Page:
My topology text defines the "neighborhood" of a point as follows:Let p be a point in a topological space X .A subset N of X is a neighborhood of p iff N is a superset of an open set G containing p. Now I am stuck on the following problem:Let X be a cofinite topological space .Show that every neighborhood of a point p (element of x) is an open set .Now since in cofinite topology the closed sets are finite , so this should be true by definition , that is aclosed set could not contain an open set ...I just cannot see what we have to prove here ........


The definition is correct and also the statement that every neighborhood of a point in a space endowed with the cofinite topology is open.

Suppose $N$ is a neighborhood of $p$ and that $G$ is an open set such that $p\in G$ and $G\subseteq N$.

Then $X\setminus G\supseteq X\setminus N$, so $X\setminus N$ is finite. Hence $N$ is open.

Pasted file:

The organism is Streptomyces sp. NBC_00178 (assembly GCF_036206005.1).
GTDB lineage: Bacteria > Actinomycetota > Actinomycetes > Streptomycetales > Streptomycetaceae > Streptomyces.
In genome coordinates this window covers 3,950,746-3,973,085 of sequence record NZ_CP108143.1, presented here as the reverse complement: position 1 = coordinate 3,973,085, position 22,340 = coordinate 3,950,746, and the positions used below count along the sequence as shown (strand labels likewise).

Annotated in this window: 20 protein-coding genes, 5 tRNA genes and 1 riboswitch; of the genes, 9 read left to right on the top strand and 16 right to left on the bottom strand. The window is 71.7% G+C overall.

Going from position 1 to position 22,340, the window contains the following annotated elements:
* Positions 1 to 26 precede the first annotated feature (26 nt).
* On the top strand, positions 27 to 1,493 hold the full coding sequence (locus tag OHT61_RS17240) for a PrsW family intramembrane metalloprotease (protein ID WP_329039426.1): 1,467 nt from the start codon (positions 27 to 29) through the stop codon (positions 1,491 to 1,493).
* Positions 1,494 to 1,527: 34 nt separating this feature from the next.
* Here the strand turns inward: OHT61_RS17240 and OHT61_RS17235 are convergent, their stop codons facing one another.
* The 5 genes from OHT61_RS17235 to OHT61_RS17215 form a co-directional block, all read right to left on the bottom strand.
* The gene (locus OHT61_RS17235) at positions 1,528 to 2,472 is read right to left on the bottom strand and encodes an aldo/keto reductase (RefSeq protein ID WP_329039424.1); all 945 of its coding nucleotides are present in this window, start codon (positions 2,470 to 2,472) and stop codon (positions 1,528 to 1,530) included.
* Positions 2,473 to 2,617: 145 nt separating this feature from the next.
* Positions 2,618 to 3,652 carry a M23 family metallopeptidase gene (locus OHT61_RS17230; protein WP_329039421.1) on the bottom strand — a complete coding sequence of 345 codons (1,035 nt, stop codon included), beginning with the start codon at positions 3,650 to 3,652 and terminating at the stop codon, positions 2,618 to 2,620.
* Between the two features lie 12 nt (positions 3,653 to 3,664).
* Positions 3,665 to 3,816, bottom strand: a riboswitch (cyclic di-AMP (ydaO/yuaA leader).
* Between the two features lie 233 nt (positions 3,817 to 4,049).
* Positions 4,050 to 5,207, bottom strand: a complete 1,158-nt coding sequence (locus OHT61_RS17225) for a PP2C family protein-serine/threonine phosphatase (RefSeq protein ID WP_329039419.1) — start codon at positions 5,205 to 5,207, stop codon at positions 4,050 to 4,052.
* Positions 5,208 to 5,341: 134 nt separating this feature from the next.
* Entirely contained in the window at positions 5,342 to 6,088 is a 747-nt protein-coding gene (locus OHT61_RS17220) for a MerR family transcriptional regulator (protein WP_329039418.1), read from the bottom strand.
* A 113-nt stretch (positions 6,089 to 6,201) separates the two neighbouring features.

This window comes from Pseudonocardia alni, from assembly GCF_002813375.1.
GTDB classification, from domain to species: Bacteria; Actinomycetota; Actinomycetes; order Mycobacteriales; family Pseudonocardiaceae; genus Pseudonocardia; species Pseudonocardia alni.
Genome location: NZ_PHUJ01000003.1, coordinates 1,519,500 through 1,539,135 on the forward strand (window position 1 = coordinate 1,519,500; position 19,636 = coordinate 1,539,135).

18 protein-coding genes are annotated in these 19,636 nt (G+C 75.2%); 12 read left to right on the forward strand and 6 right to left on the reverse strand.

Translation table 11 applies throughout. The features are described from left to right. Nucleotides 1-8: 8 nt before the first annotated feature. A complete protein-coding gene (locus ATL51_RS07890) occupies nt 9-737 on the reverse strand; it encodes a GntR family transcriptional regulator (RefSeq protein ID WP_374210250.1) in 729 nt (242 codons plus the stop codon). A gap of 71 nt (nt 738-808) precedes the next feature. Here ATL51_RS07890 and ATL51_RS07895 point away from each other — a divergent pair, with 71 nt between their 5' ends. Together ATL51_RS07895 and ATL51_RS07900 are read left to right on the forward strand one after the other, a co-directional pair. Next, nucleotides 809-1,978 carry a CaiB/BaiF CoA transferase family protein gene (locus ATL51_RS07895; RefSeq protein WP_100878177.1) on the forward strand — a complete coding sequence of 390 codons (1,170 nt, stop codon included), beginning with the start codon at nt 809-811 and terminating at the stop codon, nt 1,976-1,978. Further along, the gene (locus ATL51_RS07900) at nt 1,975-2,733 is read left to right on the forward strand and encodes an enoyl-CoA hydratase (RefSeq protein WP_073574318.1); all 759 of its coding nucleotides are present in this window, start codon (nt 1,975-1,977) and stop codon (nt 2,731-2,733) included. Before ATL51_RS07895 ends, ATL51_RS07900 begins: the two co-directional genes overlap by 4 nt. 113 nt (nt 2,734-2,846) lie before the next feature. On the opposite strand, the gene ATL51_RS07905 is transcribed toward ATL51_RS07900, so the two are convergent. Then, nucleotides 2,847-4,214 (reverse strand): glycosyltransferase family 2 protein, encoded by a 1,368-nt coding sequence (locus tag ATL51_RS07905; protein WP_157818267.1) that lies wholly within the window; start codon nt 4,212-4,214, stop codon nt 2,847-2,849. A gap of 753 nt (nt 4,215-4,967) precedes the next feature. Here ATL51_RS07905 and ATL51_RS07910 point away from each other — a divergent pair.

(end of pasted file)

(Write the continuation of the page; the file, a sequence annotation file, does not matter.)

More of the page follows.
• $\begingroup$ Are we showing here that there exists one more larger open set $N$ in the topology, such that $G$ is a subset of it, and $G$ contains $x$ , hence making $N$ a nbd of $x$ as well as member of the topology ? I am a bit confused as to why $N$ should be open $\endgroup$ – The Doctor Apr 20 '18 at 6:23
  • $\begingroup$ @TheDoctor I'm proving that, if $N$ is a neighborhood of $p$, then $N$ is open. Since it is a neighborhood, there exists an open set $G$ with $p\in G\subseteq N$ (by definition of neighborhood). Now we check that $X\setminus N$ is finite, so that $N$ turns out to be open as well. $\endgroup$ – egreg Apr 20 '18 at 6:26
  • $\begingroup$ because $N'$ is finite, so $N$ is infinite and hence open. Am I right? $\endgroup$ – The Doctor Apr 20 '18 at 7:20
  • $\begingroup$ @TheDoctor Not really: $N'=X\setminus N$ finite ends the argument (the fact that $N$ is infinite is irrelevant and indeed false if $X$ is finite to begin with). $\endgroup$ – egreg Apr 20 '18 at 7:24
  • $\begingroup$ Thank you, I get it now $\endgroup$ – The Doctor Apr 20 '18 at 7:25

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